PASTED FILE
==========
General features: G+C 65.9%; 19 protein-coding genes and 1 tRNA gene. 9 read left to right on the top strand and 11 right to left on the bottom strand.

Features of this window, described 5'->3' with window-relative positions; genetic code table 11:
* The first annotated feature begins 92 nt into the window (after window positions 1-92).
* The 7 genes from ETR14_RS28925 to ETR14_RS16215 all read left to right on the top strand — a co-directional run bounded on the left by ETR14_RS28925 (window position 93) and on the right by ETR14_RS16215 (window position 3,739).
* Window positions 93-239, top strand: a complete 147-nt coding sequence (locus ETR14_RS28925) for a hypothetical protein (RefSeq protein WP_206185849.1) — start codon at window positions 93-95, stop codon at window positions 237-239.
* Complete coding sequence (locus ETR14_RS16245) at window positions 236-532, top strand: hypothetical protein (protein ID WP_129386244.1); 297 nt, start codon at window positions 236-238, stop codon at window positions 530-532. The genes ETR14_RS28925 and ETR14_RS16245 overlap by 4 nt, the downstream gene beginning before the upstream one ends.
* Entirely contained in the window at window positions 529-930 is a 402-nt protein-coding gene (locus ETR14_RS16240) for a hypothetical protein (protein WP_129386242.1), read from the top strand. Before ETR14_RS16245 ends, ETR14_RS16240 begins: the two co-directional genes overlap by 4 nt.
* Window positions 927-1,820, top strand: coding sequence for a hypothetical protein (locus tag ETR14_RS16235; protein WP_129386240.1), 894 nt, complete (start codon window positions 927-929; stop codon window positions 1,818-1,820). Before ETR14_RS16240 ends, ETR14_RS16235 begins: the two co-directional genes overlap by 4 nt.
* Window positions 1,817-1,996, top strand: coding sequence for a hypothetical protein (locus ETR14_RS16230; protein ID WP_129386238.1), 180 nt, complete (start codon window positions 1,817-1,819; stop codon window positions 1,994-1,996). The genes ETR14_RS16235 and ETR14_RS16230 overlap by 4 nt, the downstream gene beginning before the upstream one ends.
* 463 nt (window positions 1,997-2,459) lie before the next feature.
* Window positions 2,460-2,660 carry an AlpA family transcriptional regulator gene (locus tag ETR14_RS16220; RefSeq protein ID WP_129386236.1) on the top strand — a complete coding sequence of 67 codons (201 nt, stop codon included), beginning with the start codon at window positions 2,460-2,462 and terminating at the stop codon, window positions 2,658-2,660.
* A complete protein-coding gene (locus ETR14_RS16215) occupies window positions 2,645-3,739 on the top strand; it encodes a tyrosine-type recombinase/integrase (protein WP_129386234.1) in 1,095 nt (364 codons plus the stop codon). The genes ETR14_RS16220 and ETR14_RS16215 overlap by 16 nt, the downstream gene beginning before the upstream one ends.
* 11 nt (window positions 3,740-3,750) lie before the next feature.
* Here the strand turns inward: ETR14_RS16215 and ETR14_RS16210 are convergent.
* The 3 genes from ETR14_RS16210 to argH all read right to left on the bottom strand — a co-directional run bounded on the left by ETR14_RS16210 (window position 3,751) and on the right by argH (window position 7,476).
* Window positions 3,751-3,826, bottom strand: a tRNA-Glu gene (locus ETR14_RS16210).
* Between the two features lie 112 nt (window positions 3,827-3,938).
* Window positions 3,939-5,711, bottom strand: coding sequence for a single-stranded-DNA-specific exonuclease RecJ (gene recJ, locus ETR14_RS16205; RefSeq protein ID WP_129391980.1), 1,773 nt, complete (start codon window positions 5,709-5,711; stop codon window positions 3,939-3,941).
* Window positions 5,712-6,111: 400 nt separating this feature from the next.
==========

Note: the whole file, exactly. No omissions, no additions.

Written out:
General features: G+C 65.9%; 19 protein-coding genes and 1 tRNA gene. 9 read left to right on the top strand and 11 right to left on the bottom strand.

Features of this window, described 5'->3' with window-relative positions; genetic code table 11:
* The first annotated feature begins 92 nt into the window (after window positions 1-92).
* The 7 genes from ETR14_RS28925 to ETR14_RS16215 all read left to right on the top strand — a co-directional run bounded on the left by ETR14_RS28925 (window position 93) and on the right by ETR14_RS16215 (window position 3,739).
* Window positions 93-239, top strand: a complete 147-nt coding sequence (locus ETR14_RS28925) for a hypothetical protein (RefSeq protein WP_206185849.1) — start codon at window positions 93-95, stop codon at window positions 237-239.
* Complete coding sequence (locus ETR14_RS16245) at window positions 236-532, top strand: hypothetical protein (protein ID WP_129386244.1); 297 nt, start codon at window positions 236-238, stop codon at window positions 530-532. The genes ETR14_RS28925 and ETR14_RS16245 overlap by 4 nt, the downstream gene beginning before the upstream one ends.
* Entirely contained in the window at window positions 529-930 is a 402-nt protein-coding gene (locus ETR14_RS16240) for a hypothetical protein (protein WP_129386242.1), read from the top strand. Before ETR14_RS16245 ends, ETR14_RS16240 begins: the two co-directional genes overlap by 4 nt.
* Window positions 927-1,820, top strand: coding sequence for a hypothetical protein (locus tag ETR14_RS16235; protein WP_129386240.1), 894 nt, complete (start codon window positions 927-929; stop codon window positions 1,818-1,820). Before ETR14_RS16240 ends, ETR14_RS16235 begins: the two co-directional genes overlap by 4 nt.
* Window positions 1,817-1,996, top strand: coding sequence for a hypothetical protein (locus ETR14_RS16230; protein ID WP_129386238.1), 180 nt, complete (start codon window positions 1,817-1,819; stop codon window positions 1,994-1,996). The genes ETR14_RS16235 and ETR14_RS16230 overlap by 4 nt, the downstream gene beginning before the upstream one ends.
* 463 nt (window positions 1,997-2,459) lie before the next feature.
* Window positions 2,460-2,660 carry an AlpA family transcriptional regulator gene (locus tag ETR14_RS16220; RefSeq protein ID WP_129386236.1) on the top strand — a complete coding sequence of 67 codons (201 nt, stop codon included), beginning with the start codon at window positions 2,460-2,462 and terminating at the stop codon, window positions 2,658-2,660.
* A complete protein-coding gene (locus ETR14_RS16215) occupies window positions 2,645-3,739 on the top strand; it encodes a tyrosine-type recombinase/integrase (protein WP_129386234.1) in 1,095 nt (364 codons plus the stop codon). The genes ETR14_RS16220 and ETR14_RS16215 overlap by 16 nt, the downstream gene beginning before the upstream one ends.
* 11 nt (window positions 3,740-3,750) lie before the next feature.
* Here the strand turns inward: ETR14_RS16215 and ETR14_RS16210 are convergent.
* The 3 genes from ETR14_RS16210 to argH all read right to left on the bottom strand — a co-directional run bounded on the left by ETR14_RS16210 (window position 3,751) and on the right by argH (window position 7,476).
* Window positions 3,751-3,826, bottom strand: a tRNA-Glu gene (locus ETR14_RS16210).
* Between the two features lie 112 nt (window positions 3,827-3,938).
* Window positions 3,939-5,711, bottom strand: coding sequence for a single-stranded-DNA-specific exonuclease RecJ (gene recJ, locus ETR14_RS16205; RefSeq protein ID WP_129391980.1), 1,773 nt, complete (start codon window positions 5,709-5,711; stop codon window positions 3,939-3,941).
* Window positions 5,712-6,111: 400 nt separating this feature from the next.